Nevertheless, as Ron Paul noted in his Iowa concession speech, only two frontrunners emerged from Iowa with sufficient strength to continue to prosecute a successful national campaign: Paul and Romney. Ron Paul raised $13 million during the fourth quarter of 2011, $5 million more than he raised in the third quarter and his fundraising shows no signs of abating.

Furthermore, despite officially coming in third in Iowa, Ron Paul is currently tied in the delegate count with Romney and Santorum, with seven "soft-pledged" delegates each. The Iowa caucus results are non-binding, meaning that delegates can ultimately support whomever they like, regardless the caucus results. Paul's supporters who volunteered to be Iowa county delegates will play a direct role in determining how the state's delegates are allotted, part of a larger Paul strategy to force a long nominating process by concentrating on caucus states. The race is far from over, and Ron Paul will have funds to compete until the convention.

Where will things go from here?

Two dynamics have proven consistent thus far, making some predictions easy. (1) Aversion to Mitt Romney will likely continue amongst Republican primary voters, leading to the incessant rotation of the "anybody but Romney" Flavors of the Month. (Santorum's rise as the newest GOP Flavor of the Month, therefore, portends his imminent fall.) (2) The GOP establishment will continue to actively organize to prevent Ron Paul from winning state primary contests.

As a "social conservative," Santorum isn't expected to do well in New Hampshire, and I'm betting that scrutiny of his record will render him obsolete as an option before South Carolina. So who will serve as the next "totally unexpected" GOP establishment spoiler, to enable a Romney victory in New Hampshire and relegate Paul to third? The likely and obvious candidate is Jon Huntsman, who skipped Iowa and is already getting mainstream press about "pulling a Rick Santorum."

New Hampshire still uses the same institutionally vulnerable Diebold electronic voting machines as in 2008, so the odds of GOP establishment chicanery are even higher than in Iowa. After all, the establishment that Ron Paul threatens remains firmly in control of the levers and dials of the pollsters and the voting machines.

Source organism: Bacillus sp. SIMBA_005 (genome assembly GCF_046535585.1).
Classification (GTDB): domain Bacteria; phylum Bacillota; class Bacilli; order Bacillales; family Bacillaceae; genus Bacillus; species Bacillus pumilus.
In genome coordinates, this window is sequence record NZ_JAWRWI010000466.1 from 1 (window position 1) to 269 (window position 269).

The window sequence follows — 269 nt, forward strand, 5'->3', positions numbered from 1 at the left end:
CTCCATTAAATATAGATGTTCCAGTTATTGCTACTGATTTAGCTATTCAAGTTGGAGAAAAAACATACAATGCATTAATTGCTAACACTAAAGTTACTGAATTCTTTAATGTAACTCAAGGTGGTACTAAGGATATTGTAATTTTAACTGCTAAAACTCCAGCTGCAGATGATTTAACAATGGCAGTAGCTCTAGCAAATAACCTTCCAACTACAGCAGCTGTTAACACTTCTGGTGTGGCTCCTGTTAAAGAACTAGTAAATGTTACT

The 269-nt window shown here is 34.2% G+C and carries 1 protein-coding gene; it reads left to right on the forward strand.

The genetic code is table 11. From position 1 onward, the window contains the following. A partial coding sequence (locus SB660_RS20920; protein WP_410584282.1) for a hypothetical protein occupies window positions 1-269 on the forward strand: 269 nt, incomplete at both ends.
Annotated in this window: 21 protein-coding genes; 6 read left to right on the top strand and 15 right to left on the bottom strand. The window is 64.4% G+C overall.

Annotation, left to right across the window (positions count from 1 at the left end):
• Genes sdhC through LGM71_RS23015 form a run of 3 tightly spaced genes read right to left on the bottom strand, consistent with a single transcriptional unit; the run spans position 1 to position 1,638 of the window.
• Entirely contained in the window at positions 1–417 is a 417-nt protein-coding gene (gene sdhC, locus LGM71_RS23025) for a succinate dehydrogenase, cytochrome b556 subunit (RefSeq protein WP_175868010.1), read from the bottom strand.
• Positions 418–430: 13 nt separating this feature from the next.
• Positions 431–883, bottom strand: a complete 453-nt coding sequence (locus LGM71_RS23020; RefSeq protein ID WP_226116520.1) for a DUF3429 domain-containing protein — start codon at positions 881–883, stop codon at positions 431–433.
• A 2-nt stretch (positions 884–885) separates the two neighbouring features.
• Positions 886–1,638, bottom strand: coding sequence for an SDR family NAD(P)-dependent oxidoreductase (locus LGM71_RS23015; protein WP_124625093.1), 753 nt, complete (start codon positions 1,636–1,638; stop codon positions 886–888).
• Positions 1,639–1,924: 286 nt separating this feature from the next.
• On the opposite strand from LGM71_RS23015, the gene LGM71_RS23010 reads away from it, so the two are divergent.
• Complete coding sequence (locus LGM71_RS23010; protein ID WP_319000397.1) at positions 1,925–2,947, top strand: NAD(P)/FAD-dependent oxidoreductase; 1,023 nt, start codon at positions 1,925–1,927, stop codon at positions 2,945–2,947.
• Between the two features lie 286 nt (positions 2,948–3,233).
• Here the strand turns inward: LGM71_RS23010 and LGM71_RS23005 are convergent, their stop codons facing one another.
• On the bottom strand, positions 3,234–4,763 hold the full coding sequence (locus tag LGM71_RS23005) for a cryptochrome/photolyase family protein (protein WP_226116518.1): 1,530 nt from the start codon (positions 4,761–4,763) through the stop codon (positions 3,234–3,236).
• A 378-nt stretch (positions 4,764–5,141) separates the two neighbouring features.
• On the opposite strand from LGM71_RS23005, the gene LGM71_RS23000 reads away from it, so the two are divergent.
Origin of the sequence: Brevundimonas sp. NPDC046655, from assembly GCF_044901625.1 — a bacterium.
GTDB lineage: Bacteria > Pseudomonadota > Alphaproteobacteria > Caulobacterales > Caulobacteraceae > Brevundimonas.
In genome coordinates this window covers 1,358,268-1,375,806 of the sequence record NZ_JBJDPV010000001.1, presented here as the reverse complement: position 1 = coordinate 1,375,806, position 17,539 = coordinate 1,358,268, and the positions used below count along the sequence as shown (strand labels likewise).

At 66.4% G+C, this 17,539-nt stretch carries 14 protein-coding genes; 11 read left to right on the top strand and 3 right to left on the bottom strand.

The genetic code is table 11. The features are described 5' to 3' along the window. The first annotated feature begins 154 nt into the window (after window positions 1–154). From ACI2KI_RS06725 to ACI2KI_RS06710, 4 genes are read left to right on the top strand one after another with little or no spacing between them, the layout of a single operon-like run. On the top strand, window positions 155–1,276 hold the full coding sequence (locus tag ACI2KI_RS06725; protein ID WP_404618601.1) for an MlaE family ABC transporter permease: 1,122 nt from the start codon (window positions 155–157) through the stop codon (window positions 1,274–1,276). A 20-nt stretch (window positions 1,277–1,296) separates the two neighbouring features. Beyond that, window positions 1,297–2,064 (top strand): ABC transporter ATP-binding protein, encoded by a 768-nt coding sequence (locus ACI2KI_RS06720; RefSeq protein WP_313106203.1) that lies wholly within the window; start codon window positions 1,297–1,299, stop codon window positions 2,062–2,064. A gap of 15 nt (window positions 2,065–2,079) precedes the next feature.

If Huntsman indeed serves the role of Romney-enabler in New Hampshire, as the new-new Flavor of the Month for the soon-to-be deposed Santorum, expect for him to yield to yet another establishment candidate by South Carolina. Perhaps Perry makes a momentary resurgence?

If the GOP establishment has its ultimate wish fulfilled, each primary will winnow the field a touch further, never yielding a significant victory to Ron Paul — and more importantly, never forcing an acknowledgement of the public's war-weariness — until in the very end, the "inevitability" of Mitt Romney is finally "proven" — through an exhaustive process of elimination.

In this vision, Romney v. Obama, the establishment presents to the American electorate the false "choice" between virtual mirror images: banker-owned warmonger R and banker-owned warmonger D. The military-industrial complex, big insurance, big pharma, big oil corporatists, and other crony collectivists will rejoice, regardless the outcome.

The American people will win more of the same in this story: more war, more debt, more groping, more surveillance, a former world reserve currency, and the ruins of a bankrupt empire.

The onus is apparently on Ron Paul supporters alone to be the monkey wrench in the establishment machine that prevents Romney's coronation.